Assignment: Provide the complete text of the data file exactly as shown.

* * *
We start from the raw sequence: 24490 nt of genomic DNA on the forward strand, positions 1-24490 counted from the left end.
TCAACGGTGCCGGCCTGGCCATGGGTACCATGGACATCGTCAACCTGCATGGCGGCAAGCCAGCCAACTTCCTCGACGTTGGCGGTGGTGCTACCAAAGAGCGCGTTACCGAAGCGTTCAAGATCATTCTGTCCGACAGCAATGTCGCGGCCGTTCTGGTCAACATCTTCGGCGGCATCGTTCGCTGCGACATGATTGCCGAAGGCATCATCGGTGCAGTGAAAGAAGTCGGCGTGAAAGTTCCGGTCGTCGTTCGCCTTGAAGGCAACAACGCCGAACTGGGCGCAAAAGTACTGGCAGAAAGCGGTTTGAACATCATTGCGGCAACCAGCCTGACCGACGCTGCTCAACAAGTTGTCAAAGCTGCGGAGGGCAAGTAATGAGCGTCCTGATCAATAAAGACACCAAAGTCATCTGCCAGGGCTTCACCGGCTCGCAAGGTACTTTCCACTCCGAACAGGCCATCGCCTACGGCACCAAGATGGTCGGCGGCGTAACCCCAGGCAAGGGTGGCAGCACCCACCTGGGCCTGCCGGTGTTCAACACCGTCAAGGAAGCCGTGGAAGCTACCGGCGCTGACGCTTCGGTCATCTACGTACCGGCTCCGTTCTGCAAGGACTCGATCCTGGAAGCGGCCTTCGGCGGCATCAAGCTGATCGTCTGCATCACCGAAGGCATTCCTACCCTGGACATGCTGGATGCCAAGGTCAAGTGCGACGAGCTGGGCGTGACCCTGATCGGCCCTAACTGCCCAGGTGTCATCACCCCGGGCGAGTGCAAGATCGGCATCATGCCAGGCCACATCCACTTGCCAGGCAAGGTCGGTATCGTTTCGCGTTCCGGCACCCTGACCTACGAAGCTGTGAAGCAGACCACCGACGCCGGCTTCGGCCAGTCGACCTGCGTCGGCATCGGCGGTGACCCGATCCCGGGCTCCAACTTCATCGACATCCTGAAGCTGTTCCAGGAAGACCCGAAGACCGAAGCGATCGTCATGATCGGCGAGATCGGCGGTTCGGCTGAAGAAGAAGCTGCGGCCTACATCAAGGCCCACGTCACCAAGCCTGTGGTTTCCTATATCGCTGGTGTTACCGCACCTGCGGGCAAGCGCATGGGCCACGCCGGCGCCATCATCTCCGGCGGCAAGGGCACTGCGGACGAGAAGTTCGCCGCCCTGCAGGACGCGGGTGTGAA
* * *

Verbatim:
We start from the raw sequence: 24490 nt of genomic DNA on the forward strand, positions 1-24490 counted from the left end.
TCAACGGTGCCGGCCTGGCCATGGGTACCATGGACATCGTCAACCTGCATGGCGGCAAGCCAGCCAACTTCCTCGACGTTGGCGGTGGTGCTACCAAAGAGCGCGTTACCGAAGCGTTCAAGATCATTCTGTCCGACAGCAATGTCGCGGCCGTTCTGGTCAACATCTTCGGCGGCATCGTTCGCTGCGACATGATTGCCGAAGGCATCATCGGTGCAGTGAAAGAAGTCGGCGTGAAAGTTCCGGTCGTCGTTCGCCTTGAAGGCAACAACGCCGAACTGGGCGCAAAAGTACTGGCAGAAAGCGGTTTGAACATCATTGCGGCAACCAGCCTGACCGACGCTGCTCAACAAGTTGTCAAAGCTGCGGAGGGCAAGTAATGAGCGTCCTGATCAATAAAGACACCAAAGTCATCTGCCAGGGCTTCACCGGCTCGCAAGGTACTTTCCACTCCGAACAGGCCATCGCCTACGGCACCAAGATGGTCGGCGGCGTAACCCCAGGCAAGGGTGGCAGCACCCACCTGGGCCTGCCGGTGTTCAACACCGTCAAGGAAGCCGTGGAAGCTACCGGCGCTGACGCTTCGGTCATCTACGTACCGGCTCCGTTCTGCAAGGACTCGATCCTGGAAGCGGCCTTCGGCGGCATCAAGCTGATCGTCTGCATCACCGAAGGCATTCCTACCCTGGACATGCTGGATGCCAAGGTCAAGTGCGACGAGCTGGGCGTGACCCTGATCGGCCCTAACTGCCCAGGTGTCATCACCCCGGGCGAGTGCAAGATCGGCATCATGCCAGGCCACATCCACTTGCCAGGCAAGGTCGGTATCGTTTCGCGTTCCGGCACCCTGACCTACGAAGCTGTGAAGCAGACCACCGACGCCGGCTTCGGCCAGTCGACCTGCGTCGGCATCGGCGGTGACCCGATCCCGGGCTCCAACTTCATCGACATCCTGAAGCTGTTCCAGGAAGACCCGAAGACCGAAGCGATCGTCATGATCGGCGAGATCGGCGGTTCGGCTGAAGAAGAAGCTGCGGCCTACATCAAGGCCCACGTCACCAAGCCTGTGGTTTCCTATATCGCTGGTGTTACCGCACCTGCGGGCAAGCGCATGGGCCACGCCGGCGCCATCATCTCCGGCGGCAAGGGCACTGCGGACGAGAAGTTCGCCGCCCTGCAGGACGCGGGTGTGAA